Having now leisure to prosecute his favourite studies, the return to which was now consoling as well as gratifying, he took several journeys to London to publish them, the art of printing being at that time in a very low condition in Ireland. In May 1654 he published the first edition of his antiquities, under the title of “ De Hibernja et antiquitatibus ejus Disquisitiones," Lond. 8vo, and a much enlarged and corrected edition in 1658. He also collected the works ascribed to St. Patrick, and published them, with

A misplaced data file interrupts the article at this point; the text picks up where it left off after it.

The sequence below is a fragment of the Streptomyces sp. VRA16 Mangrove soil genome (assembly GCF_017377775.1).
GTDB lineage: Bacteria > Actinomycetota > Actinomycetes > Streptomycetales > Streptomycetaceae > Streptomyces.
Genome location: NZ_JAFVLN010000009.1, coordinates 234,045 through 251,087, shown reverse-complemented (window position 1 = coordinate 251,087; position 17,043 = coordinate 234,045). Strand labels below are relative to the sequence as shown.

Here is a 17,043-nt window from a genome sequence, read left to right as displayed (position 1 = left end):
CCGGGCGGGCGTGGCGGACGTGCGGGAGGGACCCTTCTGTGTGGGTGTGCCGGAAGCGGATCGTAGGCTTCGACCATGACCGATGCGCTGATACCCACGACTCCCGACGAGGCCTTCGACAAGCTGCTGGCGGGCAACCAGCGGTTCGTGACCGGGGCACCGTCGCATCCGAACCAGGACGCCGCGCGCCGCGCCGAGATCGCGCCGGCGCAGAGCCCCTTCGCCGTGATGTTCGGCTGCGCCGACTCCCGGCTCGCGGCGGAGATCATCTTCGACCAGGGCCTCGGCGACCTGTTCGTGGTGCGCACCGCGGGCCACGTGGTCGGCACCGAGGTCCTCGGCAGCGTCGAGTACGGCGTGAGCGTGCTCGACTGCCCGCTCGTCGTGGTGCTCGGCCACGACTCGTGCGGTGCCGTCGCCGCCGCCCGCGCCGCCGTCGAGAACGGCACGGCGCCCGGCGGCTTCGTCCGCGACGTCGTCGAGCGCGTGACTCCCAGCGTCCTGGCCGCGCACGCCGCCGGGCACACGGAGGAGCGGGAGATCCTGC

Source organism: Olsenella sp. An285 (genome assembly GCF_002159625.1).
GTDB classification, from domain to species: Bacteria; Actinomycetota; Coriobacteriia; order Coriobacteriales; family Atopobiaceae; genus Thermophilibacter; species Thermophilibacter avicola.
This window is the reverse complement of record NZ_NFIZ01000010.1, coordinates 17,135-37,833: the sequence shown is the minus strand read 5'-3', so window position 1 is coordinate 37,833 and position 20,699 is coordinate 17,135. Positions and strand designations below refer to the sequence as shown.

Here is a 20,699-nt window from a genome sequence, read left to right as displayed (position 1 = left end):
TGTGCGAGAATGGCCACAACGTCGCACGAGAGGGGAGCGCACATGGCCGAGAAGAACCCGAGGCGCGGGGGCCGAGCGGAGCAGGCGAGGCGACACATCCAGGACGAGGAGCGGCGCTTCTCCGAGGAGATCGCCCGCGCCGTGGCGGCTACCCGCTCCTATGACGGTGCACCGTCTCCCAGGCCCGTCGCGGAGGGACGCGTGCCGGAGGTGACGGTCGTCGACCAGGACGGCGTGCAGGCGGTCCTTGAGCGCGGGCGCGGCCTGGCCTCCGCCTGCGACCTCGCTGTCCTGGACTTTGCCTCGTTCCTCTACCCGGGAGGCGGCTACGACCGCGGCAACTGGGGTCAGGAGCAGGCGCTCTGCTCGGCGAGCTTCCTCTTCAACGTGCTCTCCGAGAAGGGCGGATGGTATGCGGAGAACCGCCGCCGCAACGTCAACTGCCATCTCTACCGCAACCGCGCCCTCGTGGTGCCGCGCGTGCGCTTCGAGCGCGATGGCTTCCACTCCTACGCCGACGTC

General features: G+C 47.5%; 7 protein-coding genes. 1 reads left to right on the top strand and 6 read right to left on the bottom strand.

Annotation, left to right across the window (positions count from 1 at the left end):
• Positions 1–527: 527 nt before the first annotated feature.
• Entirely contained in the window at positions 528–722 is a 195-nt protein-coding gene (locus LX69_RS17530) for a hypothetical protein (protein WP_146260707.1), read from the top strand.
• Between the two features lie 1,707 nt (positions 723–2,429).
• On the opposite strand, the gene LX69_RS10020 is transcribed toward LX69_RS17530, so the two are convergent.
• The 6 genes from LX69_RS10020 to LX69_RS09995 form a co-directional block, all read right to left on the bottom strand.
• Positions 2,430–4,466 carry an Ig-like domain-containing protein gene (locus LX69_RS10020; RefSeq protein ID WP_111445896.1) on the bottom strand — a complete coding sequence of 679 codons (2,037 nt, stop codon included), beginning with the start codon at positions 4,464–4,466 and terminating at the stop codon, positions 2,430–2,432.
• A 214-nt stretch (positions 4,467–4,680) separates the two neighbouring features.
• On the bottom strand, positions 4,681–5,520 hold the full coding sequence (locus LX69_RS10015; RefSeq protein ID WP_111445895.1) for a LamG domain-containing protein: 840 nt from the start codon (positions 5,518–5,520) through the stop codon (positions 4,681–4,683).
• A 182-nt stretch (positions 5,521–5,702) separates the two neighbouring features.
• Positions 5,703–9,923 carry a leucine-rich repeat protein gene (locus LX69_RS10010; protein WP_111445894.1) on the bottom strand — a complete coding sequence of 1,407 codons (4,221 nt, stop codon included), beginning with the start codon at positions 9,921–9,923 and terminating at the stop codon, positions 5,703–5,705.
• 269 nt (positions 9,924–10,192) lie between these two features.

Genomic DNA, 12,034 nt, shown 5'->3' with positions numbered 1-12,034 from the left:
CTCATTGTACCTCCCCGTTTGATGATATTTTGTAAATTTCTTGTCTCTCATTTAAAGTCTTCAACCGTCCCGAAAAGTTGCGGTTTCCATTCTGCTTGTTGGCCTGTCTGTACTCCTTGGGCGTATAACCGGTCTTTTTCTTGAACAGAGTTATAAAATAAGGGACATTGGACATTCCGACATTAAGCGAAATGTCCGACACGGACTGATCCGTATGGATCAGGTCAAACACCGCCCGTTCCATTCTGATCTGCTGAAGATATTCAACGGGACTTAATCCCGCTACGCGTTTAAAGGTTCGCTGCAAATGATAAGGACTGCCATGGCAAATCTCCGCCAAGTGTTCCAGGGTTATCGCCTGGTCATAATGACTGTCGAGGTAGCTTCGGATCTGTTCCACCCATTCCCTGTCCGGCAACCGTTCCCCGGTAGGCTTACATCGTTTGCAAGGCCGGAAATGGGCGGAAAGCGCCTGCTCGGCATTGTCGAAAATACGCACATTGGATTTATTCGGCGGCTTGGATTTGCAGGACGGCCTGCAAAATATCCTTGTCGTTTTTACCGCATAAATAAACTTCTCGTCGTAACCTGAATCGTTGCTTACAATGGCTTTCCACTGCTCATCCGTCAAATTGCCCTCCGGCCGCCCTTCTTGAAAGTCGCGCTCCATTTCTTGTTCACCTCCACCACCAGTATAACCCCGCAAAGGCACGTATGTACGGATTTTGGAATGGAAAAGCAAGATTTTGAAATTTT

notes, under the title “ Opuscula Sancto Patricio, qui Hibernos ad fidem Christi convertit, adscripta, &c." Lond. 1656, 8vo. . On the restoration, he was, by special order from his majesty, replaced in his office of auditor-general, and a parliament being summoned in May 1661, he was unaniinously elected representative of the university of Dublin. He was very instrumental in the parliamentary grant of 30,000l. to the marquis, now duke, of Ormond, who distinguished him in a very particular manner. By his grace's interest; he was made one of the four commissioners of appeal in causes of the excise, and new impost raised by the statute of 14th and 15th Charles II. with a salary of · 1501. He was also appointed one of the commissioners for the execution of the king's declaration for the settlement of the kingdom, and for the satisfaction of the several interests of adventurers, soldiers, and others, and was, by the king's instructions, made of the quorum in this commission, without whose presence and concurrence no act could be done in execution of the declaration. His majesty, in consideration of his faithful services for a great number of years, and perhaps not forgetting a handsome sum of · money which he had sent him in his exile, was graciously